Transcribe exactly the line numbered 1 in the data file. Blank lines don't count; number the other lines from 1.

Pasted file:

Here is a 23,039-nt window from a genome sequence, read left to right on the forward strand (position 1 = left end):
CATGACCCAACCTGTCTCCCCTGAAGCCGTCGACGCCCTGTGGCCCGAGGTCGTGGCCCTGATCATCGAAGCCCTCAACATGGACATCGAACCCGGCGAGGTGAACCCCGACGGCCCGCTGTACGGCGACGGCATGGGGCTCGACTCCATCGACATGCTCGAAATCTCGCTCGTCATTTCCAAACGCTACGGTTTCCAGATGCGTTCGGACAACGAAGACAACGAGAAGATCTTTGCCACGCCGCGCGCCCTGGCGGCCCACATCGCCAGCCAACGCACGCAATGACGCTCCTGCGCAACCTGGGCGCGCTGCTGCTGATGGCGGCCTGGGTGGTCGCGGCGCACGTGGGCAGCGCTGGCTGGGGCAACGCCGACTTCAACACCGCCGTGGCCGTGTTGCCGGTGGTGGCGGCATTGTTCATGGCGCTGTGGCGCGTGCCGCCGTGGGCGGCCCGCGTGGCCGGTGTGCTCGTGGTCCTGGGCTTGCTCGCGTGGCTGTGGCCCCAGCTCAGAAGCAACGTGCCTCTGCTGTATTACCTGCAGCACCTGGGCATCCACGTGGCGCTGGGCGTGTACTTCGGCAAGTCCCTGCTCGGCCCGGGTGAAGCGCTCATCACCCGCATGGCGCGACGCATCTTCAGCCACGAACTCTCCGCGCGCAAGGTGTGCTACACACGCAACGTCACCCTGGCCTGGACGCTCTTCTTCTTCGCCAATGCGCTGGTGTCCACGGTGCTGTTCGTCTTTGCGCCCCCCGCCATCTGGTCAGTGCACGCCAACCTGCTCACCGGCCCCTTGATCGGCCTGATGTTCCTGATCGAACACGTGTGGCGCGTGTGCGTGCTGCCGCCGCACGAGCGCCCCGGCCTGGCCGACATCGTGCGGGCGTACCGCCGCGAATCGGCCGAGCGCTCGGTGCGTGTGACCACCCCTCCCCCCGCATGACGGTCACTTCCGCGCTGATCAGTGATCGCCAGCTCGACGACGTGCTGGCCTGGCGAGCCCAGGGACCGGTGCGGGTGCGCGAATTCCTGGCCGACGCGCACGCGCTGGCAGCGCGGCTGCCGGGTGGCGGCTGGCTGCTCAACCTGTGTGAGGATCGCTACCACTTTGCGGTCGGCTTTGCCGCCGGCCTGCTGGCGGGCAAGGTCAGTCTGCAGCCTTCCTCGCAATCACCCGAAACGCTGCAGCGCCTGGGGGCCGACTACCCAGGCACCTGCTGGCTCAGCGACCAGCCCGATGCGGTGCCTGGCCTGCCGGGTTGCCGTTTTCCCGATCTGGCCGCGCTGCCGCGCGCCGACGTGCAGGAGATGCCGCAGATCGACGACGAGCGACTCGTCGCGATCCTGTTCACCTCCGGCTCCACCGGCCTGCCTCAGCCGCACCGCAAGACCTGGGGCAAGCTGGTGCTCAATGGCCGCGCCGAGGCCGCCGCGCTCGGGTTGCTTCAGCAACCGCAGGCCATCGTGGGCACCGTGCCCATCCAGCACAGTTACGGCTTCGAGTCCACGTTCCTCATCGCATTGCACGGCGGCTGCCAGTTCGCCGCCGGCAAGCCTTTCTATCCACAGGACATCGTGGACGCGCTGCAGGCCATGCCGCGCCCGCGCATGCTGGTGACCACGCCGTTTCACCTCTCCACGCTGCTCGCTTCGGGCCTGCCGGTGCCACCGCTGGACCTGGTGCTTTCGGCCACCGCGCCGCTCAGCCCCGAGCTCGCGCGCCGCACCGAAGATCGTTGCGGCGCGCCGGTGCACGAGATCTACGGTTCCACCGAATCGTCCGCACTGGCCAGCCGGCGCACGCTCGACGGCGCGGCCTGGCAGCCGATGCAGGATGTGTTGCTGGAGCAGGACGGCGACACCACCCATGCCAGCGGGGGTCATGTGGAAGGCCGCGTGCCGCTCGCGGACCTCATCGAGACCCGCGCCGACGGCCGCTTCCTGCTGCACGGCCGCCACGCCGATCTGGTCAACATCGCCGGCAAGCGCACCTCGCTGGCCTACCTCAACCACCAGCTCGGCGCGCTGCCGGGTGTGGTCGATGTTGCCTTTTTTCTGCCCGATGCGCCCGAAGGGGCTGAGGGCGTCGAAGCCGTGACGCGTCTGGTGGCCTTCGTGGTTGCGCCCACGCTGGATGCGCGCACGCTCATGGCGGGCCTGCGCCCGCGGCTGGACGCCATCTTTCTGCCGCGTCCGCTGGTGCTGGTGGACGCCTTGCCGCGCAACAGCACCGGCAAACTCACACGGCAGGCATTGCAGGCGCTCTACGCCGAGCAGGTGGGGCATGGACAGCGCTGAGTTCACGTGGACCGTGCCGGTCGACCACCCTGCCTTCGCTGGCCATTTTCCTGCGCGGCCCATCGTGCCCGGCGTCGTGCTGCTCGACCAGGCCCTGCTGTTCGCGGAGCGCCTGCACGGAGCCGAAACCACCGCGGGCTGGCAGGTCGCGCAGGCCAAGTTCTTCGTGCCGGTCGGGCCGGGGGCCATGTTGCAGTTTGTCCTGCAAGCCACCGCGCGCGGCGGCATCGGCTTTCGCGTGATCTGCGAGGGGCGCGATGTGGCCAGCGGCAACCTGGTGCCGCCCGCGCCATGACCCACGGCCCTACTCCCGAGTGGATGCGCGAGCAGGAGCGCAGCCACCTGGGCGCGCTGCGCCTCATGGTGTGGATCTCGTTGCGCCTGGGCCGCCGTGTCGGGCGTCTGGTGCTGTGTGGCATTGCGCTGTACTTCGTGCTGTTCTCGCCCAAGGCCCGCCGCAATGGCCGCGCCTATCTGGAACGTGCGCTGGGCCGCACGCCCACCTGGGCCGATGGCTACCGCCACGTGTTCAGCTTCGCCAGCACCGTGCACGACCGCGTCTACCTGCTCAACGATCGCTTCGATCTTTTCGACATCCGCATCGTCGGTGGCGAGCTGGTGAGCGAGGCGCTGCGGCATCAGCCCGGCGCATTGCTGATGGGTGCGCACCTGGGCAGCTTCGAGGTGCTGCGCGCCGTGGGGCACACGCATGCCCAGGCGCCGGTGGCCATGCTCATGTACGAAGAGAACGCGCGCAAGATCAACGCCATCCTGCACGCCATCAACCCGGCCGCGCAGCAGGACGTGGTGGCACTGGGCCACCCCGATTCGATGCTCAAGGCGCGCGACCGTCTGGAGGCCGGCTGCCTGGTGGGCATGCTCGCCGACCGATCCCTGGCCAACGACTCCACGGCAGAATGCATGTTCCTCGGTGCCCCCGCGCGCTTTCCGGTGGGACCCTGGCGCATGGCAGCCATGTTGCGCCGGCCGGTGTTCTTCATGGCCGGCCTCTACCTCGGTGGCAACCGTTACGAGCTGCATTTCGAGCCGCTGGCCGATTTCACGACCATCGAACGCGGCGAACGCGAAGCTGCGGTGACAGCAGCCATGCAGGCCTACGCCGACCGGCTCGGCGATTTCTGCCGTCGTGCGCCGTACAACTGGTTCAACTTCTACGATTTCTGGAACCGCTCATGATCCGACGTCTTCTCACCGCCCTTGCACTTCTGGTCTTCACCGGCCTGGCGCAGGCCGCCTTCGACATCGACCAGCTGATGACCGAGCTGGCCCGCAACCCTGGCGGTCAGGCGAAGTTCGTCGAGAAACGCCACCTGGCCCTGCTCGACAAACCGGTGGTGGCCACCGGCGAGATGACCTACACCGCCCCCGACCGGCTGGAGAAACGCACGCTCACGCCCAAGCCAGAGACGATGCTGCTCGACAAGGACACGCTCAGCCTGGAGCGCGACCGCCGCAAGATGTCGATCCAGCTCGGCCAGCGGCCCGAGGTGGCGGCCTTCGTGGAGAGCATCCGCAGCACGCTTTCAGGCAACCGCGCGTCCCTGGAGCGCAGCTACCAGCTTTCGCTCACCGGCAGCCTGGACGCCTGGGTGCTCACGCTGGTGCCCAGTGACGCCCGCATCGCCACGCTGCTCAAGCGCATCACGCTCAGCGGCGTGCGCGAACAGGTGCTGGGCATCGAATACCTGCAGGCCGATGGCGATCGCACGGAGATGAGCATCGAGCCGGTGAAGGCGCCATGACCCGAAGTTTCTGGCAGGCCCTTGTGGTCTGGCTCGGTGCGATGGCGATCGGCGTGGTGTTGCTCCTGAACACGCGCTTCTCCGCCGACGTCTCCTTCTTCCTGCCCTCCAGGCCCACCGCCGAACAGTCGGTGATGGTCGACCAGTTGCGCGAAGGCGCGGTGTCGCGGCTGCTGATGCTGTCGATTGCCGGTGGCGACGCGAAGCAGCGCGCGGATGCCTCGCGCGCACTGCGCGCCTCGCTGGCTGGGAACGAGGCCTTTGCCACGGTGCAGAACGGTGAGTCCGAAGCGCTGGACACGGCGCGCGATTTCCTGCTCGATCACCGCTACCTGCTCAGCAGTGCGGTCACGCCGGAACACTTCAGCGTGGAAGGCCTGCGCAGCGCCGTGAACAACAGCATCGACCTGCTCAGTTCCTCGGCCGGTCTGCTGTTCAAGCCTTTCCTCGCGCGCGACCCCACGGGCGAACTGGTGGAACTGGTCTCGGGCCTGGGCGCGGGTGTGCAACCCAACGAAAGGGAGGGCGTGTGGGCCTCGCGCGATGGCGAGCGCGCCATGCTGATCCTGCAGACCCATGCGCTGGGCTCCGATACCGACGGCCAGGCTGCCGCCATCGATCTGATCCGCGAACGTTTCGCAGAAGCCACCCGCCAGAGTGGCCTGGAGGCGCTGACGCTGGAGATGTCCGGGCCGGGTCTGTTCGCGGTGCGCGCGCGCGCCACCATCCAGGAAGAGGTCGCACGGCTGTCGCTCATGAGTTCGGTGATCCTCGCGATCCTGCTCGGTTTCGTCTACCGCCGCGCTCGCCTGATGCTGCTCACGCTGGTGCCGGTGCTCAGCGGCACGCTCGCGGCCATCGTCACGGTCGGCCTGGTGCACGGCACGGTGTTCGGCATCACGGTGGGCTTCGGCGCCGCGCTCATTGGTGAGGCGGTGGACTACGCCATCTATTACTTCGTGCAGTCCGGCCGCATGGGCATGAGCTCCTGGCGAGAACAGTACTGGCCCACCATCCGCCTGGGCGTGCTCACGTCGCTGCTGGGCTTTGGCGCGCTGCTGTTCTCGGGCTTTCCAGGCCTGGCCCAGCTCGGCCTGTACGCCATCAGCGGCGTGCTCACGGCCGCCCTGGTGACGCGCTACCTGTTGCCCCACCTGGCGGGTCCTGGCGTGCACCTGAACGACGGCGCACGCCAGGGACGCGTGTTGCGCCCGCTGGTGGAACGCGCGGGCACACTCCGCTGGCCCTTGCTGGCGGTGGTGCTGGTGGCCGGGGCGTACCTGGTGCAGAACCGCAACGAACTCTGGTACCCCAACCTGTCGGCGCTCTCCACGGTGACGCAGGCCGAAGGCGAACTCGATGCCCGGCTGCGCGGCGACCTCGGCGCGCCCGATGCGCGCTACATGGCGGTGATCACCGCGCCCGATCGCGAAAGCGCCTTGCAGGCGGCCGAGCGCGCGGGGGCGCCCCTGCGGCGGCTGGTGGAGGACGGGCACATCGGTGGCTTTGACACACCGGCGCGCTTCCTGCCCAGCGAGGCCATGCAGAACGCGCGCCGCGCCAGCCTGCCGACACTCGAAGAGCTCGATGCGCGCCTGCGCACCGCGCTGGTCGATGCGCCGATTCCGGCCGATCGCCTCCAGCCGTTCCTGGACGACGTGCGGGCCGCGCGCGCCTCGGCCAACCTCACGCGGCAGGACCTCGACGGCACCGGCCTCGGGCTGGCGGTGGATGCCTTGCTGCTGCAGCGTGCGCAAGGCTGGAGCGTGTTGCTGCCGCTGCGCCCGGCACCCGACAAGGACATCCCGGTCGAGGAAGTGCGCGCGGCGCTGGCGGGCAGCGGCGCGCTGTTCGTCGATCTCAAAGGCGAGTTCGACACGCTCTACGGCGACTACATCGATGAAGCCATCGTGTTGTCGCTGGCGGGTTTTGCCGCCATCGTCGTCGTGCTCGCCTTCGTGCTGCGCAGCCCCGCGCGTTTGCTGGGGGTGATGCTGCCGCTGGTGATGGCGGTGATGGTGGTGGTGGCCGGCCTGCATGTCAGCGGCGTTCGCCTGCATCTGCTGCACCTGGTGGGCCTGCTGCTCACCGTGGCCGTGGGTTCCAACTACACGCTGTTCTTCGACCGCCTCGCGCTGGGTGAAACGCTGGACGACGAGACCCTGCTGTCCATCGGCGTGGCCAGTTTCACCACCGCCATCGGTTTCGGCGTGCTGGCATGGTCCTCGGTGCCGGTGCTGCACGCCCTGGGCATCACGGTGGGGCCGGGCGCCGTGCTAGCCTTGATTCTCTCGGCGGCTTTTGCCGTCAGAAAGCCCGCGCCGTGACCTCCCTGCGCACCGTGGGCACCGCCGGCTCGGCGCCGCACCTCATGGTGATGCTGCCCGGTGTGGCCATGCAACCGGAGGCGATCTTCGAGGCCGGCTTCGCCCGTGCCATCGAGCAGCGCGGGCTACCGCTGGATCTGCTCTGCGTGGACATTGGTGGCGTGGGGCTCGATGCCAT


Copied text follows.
Here is a 23,039-nt window from a genome sequence, read left to right on the forward strand (position 1 = left end):